After the fourth incident, police patrol in the downtown area was enhanced substantially and detectives worked to collect all relevant surveillance video from local businesses. By reviewing the footage, police were able to identify what appeared to be the same truck, a late-model blue Ford Ranger, circling the area of Cork’s immediately before the assault on the woman, and departing the downtown area immediately after. The resolution and clarity of the videos, as well as the ability to synchronize them to show the suspect vehicle’s movement, was much greater among these videos, and police were able to identify specifically the type of vehicle they were looking for. Additionally, based on commonalities between the descriptions of the suspect by the four women, police were looking for speciffic physical characteristics in the suspect.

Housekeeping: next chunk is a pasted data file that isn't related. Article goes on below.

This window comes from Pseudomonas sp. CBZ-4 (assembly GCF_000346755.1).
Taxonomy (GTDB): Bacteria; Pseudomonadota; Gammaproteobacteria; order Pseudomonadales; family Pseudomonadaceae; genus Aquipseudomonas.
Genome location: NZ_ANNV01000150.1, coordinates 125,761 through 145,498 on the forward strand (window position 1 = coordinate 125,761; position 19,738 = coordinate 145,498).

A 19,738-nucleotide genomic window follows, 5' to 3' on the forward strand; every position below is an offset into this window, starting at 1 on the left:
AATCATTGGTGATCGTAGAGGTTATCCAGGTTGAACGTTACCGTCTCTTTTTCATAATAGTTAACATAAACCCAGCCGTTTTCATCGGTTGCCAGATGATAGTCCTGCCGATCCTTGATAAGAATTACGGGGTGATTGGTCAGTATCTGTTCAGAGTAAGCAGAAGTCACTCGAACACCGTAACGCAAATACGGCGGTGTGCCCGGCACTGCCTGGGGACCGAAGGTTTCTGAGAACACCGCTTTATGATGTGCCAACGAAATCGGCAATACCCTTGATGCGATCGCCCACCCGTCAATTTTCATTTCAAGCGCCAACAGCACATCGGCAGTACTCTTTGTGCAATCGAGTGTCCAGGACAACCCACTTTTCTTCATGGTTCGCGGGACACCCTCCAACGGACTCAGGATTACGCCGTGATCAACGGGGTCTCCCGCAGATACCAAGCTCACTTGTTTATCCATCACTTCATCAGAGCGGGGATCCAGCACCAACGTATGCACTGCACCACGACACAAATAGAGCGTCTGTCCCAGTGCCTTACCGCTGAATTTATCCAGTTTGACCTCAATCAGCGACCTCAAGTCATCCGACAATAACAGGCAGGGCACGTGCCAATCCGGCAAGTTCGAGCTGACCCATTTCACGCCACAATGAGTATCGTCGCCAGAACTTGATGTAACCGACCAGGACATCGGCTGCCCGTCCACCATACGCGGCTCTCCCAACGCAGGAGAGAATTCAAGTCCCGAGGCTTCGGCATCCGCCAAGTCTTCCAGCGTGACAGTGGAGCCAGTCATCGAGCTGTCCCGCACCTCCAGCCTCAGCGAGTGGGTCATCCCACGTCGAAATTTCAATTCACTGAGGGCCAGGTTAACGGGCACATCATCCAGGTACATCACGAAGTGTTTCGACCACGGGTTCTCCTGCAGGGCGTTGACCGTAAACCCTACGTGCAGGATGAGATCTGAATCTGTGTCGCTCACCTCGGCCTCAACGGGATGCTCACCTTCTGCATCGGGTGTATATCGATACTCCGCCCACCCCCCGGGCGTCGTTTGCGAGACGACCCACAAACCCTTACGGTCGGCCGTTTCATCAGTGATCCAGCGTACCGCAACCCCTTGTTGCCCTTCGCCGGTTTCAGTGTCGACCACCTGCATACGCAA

On July 14, 2013, police engaged in saturation patrol in the downtown area. During the evening hours, what appeared to be the same truck from the video collected the previous night (and the same truck from the Woodlawn Street/Brock Avenue incident) was observed taking essentially the same route that it had taken the night before around the time of the fourth incident. The truck, a blue Ford Ranger, had Texas license plates. The operator, Orlando Robles, was followed briefly, observed to take some evasive action and to commit a traffic infraction, and ultimately stopped.